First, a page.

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I'm wondering if I can find a cheaper source of ND filters that work in the near infra-red (out to ~800nm.) We have been using Kodak Wratten Gel filters. (ND 0.70) We originally purchased large sheets, but they now come in only smaller (and more expensive) sizes. I looked into the Lee ND filters (polyester) But these don't block light out past ~700nm. Any other sources would be appreciated.

For what it's worth, the use case here is to attenuate a diode laser beam, without disturbing the polarization; the laser can be tuned from ~770-795 nm.

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    Why do need these filters? – JenSCDC Sep 29 '14 at 19:17
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It really boils down to two options.

One option is to use a lowpass filter, and let it just 'work' for the IR range. Put a blue filter on there and it probably has fairly low transmission out in the 750-800nm range. I wouldn't be able to tell you how much without specialized equipment (go to your local chemistry or physics department and ask them).

The other option is to go with a scientific filter that does have the characteristics you are after (and would have the details for the characteristics for the 750-800nm range. One such example is Edmund Optics and their absorptive neutral density filter.

Filters

And there you can see that you can get filters that do a good job of blocking the 700-750nm range, and they will likely have information on the range beyond that. While I don't see anything in the type that would work for specifically what you are after (50mm diameter filter - you likely want a square filter - these aren't going to have camera lens threads on them).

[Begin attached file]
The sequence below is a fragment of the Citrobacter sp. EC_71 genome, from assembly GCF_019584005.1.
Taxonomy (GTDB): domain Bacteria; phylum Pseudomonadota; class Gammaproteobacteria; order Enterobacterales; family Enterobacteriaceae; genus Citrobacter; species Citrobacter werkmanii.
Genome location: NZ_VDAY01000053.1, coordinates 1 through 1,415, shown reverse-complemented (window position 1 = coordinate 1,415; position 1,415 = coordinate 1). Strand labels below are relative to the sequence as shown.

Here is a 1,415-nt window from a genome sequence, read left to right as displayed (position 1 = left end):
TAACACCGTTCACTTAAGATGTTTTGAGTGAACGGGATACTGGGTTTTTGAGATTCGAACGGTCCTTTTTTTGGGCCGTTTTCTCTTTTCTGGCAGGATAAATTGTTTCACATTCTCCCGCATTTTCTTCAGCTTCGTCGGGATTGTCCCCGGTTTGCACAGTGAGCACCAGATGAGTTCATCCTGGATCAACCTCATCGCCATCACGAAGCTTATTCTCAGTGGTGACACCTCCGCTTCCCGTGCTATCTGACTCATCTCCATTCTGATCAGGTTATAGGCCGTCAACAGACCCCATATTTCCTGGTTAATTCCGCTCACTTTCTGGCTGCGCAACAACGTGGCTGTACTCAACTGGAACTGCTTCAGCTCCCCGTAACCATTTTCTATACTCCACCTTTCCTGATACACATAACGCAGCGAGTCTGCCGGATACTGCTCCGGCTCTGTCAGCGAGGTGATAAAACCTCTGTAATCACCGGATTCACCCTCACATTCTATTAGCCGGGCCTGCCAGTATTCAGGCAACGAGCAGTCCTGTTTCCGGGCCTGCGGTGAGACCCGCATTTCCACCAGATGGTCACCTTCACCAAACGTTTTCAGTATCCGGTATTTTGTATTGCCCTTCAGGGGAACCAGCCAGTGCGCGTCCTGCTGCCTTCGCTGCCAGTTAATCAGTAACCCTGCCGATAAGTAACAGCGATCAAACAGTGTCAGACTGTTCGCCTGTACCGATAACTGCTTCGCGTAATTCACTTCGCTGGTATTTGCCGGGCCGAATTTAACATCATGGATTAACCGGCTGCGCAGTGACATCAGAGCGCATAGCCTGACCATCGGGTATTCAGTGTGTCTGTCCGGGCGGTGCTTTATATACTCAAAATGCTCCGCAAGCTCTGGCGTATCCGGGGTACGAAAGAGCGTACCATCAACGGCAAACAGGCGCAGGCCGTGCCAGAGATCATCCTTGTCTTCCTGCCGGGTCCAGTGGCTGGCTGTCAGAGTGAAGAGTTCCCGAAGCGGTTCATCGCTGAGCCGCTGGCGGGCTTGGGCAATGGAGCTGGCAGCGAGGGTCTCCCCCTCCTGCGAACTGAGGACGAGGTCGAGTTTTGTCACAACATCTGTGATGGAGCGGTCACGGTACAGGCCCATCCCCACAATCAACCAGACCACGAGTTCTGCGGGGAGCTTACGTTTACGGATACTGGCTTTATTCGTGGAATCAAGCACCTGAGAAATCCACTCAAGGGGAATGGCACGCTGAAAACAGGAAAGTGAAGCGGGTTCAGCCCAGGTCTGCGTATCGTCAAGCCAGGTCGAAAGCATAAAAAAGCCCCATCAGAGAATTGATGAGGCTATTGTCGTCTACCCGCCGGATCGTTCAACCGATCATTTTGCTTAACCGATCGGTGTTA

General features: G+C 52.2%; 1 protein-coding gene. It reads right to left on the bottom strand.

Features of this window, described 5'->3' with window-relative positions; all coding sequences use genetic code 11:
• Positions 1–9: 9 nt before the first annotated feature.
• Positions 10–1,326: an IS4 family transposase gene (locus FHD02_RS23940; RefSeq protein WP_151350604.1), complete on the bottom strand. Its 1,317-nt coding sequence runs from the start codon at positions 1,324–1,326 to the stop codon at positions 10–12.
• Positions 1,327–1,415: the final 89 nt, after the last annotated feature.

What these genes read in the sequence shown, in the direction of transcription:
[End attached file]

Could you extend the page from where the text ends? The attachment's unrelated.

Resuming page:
• Hi @MichaleT, thanks for the answer. The idea of using a color filter is interesting. (Though browsing through a catalog they mostly look to be long pass, all long wavelengths go through.) I'm already using the Kodak Wratten (filter #96) past there specs. I'm getting about 33% attenuation from an OD 0.7 filter. – George Herold Sep 29 '14 at 19:47
  • @GeorgeHerold You wouldn't need to use a scientific filter for that... though the thing to do would be to look at the other filters. For example edmundoptics.com/optics/optical-filters/color-dichroic-filters/… - the light blue LB-120 has a 20% transmission from 700nm to somewhere in the 800s (where it slopes up to about 40% transmission by 1000nm). The green and blue have even lower transmission in the 700-1000nm range, though its not completely opaque. – user13451 Sep 29 '14 at 20:09
  • I think the operative phrase is cheap. The tiffen pieces of plastic are now about $5 per square inch.(It was ~$2. in ~2004) (you should check out Thor labs for optics.) – George Herold Sep 30 '14 at 0:13
  • @GeorgeHerold maybe some welder's glass then? The problem is you are not asking for something that is typically used in recreational photography (more into the scientific and industrial applications... almost with specialty art) where the supply and demand curves are not working in your favor. – user13451 Sep 30 '14 at 0:15
  • Yeah, I like to say I live on the trailing edge of technology. – George Herold Sep 30 '14 at 0:29

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